BarbaraKE
04-09-2011, 09:59 PM
I am a nurse in a nursing home and, to answer the OP's question, the answer is definitely 'Yes'.

But I wouldn't say it happens to *all* or *most* or even *many*.

CACTUSWENDY
04-09-2011, 10:26 PM
Years back I remember a man that had A. and when it kept getting worse he would revert to being a sexual predator. I was told then that this type does happen. His wife lived with him at the care site. He would go into other female rooms and try to have sex with them, so they had to really keep an eye on him.

One of the ladies in the care place reverted back to a shy little girl. Very sweet. Even her voice and vocabulary was child like. All her memories were of herself as a child.

brainstorm77
04-09-2011, 10:29 PM
He was a sexual predator at some point in his life before Alzheimer's?

PinkAmy
04-09-2011, 10:32 PM
I worked in a state psych hospital and there were some previously nonviolent folks who couldn't be handled by nursing homes who were sent to our facility. It was really sad and upsetting for the family. Nobody was ever doped into catatonia, but some of the folks were on medications and if the person became out of control so she was a danger to herself or others, there was the rare option to tranquilize with a shot. Workers had to jump through hoops and try all other interventions before a psychiatrist would authorize the shot-- as per JCAOH guidelines. It wasn't taken lightly.

PinkAmy
04-09-2011, 10:36 PM
Years back I remember a man that had A. and when it kept getting worse he would revert to being a sexual predator. I was told then that this type does happen. His wife lived with him at the care site. He would go into other female rooms and try to have sex with them, so they had to really keep an eye on him.

One of the ladies in the care place reverted back to a shy little girl. Very sweet. Even her voice and vocabulary was child like. All her memories were of herself as a child.

That happened with my friend's father, who was a sexual predator. They found him masturbating in female patients rooms. He raped his ex-wife who was near catatonic with alzheimer's. She used to get phone calls from staff saying, "Your father did____" The staff tried to keep track of him, but he kept getting away with it. My friend wanted charges pressed against him, but because he usually chose non-verbal victims, they couldn't do anything. She was so pissed off, because she wouldn't want a loved one unwittingly subjected to him. The police didn't seem too interested.

muse
04-10-2011, 01:53 AM
I am hoping some AWers have the answer to this question. I have researched the disease online, but I do not know anyone personally with the disease (or condition.)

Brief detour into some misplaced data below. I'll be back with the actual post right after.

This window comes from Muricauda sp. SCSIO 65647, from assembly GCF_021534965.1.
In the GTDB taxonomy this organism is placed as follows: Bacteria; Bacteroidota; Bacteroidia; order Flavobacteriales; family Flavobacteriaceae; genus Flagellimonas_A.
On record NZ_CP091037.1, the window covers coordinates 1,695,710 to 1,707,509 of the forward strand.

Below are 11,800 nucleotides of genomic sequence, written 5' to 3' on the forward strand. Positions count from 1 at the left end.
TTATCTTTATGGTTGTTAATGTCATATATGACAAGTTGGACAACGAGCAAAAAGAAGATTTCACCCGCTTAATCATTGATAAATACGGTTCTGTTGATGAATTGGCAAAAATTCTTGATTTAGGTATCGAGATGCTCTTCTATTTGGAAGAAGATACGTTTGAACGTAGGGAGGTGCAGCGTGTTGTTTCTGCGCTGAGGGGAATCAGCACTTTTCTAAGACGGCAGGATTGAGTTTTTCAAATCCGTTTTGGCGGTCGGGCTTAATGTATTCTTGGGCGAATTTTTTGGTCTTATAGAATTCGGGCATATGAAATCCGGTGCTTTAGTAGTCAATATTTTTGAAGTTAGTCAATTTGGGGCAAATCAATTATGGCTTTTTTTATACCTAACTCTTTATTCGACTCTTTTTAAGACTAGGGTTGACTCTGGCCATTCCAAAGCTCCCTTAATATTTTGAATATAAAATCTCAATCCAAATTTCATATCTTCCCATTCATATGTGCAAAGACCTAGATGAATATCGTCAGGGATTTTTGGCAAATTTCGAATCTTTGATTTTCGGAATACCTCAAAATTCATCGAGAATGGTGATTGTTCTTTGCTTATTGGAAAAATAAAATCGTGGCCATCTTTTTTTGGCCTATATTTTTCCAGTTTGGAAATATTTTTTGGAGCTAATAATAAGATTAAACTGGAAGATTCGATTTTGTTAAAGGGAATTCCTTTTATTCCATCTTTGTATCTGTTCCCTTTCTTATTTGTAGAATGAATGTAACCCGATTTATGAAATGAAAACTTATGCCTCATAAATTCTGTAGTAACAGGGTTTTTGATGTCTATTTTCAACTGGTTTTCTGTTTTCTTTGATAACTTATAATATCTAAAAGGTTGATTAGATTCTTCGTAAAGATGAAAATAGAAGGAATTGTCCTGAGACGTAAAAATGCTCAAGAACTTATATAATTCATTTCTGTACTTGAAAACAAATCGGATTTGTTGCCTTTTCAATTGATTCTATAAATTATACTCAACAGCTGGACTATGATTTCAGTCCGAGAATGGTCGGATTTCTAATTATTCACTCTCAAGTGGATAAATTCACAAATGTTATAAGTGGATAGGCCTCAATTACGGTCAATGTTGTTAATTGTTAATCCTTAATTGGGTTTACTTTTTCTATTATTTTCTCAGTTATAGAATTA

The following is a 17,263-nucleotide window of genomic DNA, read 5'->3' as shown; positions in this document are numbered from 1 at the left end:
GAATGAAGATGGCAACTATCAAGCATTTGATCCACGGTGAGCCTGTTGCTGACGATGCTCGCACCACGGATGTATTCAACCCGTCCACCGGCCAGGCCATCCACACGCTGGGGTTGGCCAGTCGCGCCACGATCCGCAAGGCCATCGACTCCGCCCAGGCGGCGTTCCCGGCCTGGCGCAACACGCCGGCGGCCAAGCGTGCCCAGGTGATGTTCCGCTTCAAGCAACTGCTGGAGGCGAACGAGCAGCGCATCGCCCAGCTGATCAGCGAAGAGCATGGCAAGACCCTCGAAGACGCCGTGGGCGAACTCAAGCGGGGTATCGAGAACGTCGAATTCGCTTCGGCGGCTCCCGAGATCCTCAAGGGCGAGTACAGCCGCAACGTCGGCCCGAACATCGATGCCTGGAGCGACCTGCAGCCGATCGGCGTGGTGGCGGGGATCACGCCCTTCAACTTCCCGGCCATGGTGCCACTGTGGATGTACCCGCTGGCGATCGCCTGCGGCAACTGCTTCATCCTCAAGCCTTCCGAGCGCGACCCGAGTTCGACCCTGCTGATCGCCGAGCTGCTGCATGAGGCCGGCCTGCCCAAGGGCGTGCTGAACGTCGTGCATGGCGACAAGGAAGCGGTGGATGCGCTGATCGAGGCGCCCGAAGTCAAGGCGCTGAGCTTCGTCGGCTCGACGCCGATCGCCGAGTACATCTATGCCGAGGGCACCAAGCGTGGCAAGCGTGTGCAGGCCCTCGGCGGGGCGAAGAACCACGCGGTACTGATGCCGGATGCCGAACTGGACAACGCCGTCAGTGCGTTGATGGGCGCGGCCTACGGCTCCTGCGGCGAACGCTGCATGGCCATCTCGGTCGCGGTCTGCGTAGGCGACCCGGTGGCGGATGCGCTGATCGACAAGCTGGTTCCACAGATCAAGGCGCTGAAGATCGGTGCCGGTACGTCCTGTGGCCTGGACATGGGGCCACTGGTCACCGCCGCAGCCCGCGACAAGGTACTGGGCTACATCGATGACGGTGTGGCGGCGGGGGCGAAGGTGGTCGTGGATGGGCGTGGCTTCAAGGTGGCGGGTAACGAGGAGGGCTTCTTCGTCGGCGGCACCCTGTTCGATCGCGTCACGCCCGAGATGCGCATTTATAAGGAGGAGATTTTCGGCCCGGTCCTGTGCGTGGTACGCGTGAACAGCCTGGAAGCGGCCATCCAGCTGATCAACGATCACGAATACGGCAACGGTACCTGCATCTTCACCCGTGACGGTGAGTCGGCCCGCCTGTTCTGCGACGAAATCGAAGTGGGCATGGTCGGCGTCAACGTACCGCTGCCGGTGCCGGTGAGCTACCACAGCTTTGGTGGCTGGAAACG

Can a person with Alzheimer's (or other forms of Dementia) become angry or confused enough to hurt someone? Like hit a caretaker, spouse, family member, etc.?

I do not need to know anyone's personal family history (unless one wants to share) as I can only guess how difficult the whole situation must be for those going through this. I empathize whole-heartedly.

But I have read personality changes can be part of the disease, incl. frustration and anger issues. I also know, until the very end, patients with dementia can have moments of lucidity, though these moments decrease as time goes on...

Any insight into this area would be greatly appreciated.

So strange to come across this question tonight. I've just come home from celebrating my parents' 50th Wedding Anniversary. My dad has Alzheimers and in answer to your question yes, they can become so angry and confused that they lash out physically, (and verbally) even when such behaviour is contrary to their personality.

They have no filters, what they think they say; no boundaries, no inhibitions. It's a terrible, awful disease.

Saying that, there are high points, they love, to the point of tears, laugh to extremes and they can see the beauty in a single moment - it is quite weird, but nice. They live in the moment, which is great, as long as the moment isn't the scary void of their lost memory.

rhymegirl
04-10-2011, 02:41 AM
Can a person with Alzheimer's (or other forms of Dementia) become angry or confused enough to hurt someone? Like hit a caretaker, spouse, family member, etc.?

Yes. My mother had Alzheimer's and was in a nursing home for a few years. One time she got angry with a man who lived there and punched him in the face. (He was okay, don't worry.)

(my mom was a feisty lady!)

jaksen
04-10-2011, 02:49 AM
Wow.

This thread boggles the mind. What some of you have been through, and are still going through...

Thank you all for your honesty, openness and insights. My mother-in-law is 98 and my mother is 88; neither have dementia, though they are forgetful. But I have heard them speak about some of their friends through the years and how difficult it was to see them decline this way.

So wow again. Your personal experiences have certainly helped me.

aruna
04-10-2011, 10:56 AM